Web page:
For many elite players like Elliott, the U.S. Senior Amateur offers a final opportunity at USGA glory. Recent results bore that out. In 2010, Paul Simson won the first of two titles in his 39th USGA start. George “Buddy” Marucci, the runner-up to Tiger Woods in the 1995 U.S. Amateur, finally claimed his title (2008) in his 38th start. Sean Knapp, twice a U.S. Mid-Amateur semifinalist, earned his title in 2017 in start No. 35. Jeff Wilson, one of two players in history to be the low amateur in the U.S. Open and U.S. Senior Open, captured the 2018 championship in his 30th start.

Elliott fit neatly into that category, but experience told him the fickle nature of match play can often deny even the most deserving of competitors. In his first three attempts, Elliott had never advanced beyond the Round of 16 (2018). But when he remarkably staved off elimination against good friend and fellow Iowan Michael McCoy with an emotional 19-hole, Round-of-32 victory, the stars seemed aligned.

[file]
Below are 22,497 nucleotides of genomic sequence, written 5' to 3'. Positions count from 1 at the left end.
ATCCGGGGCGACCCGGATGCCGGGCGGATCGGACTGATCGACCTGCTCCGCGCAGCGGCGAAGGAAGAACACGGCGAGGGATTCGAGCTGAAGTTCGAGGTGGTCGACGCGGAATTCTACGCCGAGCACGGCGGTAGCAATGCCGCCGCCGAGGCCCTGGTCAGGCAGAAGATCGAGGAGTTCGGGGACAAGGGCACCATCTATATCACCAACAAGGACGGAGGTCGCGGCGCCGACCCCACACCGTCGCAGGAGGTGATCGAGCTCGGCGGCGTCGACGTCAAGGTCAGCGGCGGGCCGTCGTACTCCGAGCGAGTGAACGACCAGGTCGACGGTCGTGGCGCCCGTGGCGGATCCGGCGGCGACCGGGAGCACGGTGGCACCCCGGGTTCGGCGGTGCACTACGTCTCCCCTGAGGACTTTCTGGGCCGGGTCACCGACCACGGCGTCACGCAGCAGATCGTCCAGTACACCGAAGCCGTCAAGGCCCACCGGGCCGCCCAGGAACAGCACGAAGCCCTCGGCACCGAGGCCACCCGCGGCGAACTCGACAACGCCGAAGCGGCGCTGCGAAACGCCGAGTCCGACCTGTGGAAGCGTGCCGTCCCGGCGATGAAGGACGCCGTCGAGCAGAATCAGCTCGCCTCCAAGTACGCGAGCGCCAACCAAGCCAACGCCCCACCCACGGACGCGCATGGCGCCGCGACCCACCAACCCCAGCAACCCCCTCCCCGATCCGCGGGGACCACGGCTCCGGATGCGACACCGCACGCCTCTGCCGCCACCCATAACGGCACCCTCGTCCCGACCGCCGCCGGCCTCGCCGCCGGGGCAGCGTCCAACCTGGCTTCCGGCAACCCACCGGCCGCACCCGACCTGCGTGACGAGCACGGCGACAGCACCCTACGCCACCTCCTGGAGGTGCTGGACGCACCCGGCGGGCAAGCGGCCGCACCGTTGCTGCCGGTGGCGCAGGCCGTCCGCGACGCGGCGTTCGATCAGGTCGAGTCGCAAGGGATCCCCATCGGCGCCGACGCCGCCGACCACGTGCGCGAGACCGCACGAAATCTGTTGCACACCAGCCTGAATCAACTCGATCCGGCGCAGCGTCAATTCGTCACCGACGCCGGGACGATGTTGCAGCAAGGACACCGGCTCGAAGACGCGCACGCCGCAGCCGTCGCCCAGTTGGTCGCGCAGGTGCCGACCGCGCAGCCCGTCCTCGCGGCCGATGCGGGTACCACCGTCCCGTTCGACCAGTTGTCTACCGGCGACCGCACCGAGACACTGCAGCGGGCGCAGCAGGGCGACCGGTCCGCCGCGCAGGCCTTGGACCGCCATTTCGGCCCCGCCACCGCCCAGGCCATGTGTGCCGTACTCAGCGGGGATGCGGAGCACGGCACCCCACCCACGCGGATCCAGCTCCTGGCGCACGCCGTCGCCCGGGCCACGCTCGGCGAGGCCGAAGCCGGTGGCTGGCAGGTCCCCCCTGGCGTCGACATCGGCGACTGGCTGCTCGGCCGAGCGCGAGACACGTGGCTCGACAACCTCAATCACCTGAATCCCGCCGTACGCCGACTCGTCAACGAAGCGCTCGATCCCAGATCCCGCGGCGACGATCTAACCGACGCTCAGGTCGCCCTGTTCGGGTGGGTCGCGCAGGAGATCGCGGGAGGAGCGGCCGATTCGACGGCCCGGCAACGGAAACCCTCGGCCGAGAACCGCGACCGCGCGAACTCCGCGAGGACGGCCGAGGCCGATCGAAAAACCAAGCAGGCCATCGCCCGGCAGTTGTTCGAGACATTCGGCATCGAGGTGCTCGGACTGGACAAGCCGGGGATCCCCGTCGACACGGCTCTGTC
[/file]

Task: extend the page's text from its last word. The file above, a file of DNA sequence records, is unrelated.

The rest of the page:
Two days later on a glorious early September day in Grosse Pointe Farms, Mich., Elliott finally secured that elusive national title in his 36th USGA start. The 59-year-old never led the final match at the Country Club of Detroit until his opponent, Jerry Gunthorpe, 58, of Ovid, Mich., missed an 8-foot par putt on the 18th hole.

“It’s still hard to believe,” said Elliott, when reached by phone nearly a week after his title. “I’m now 1 for 36. I just feel lucky enough get one. I’m just thrilled. It’s the cherry on top of a lot of golf.”

Elliott joined Simson and Chip Lutz in an elite fraternity of players to have captured the national senior titles of the United States, Great Britain and Canada.

But those two players didn’t face life-altering moments before their 40th birthdays. On Valentine’s Day 21 years ago, Elliott was at his office – he is the CEO of Elliott Equipment Company – when something didn’t feel right.

“My heart felt like it was leaping out of my chest,” said Elliott, recalling the frenetic moment.

Within 5 minutes, his secretary had called for an ambulance and he was quickly en route to the emergency room. Fortunately, the cardiologist properly diagnosed Elliott’s condition as an aortic aneurysm, which had caused massive bleeding.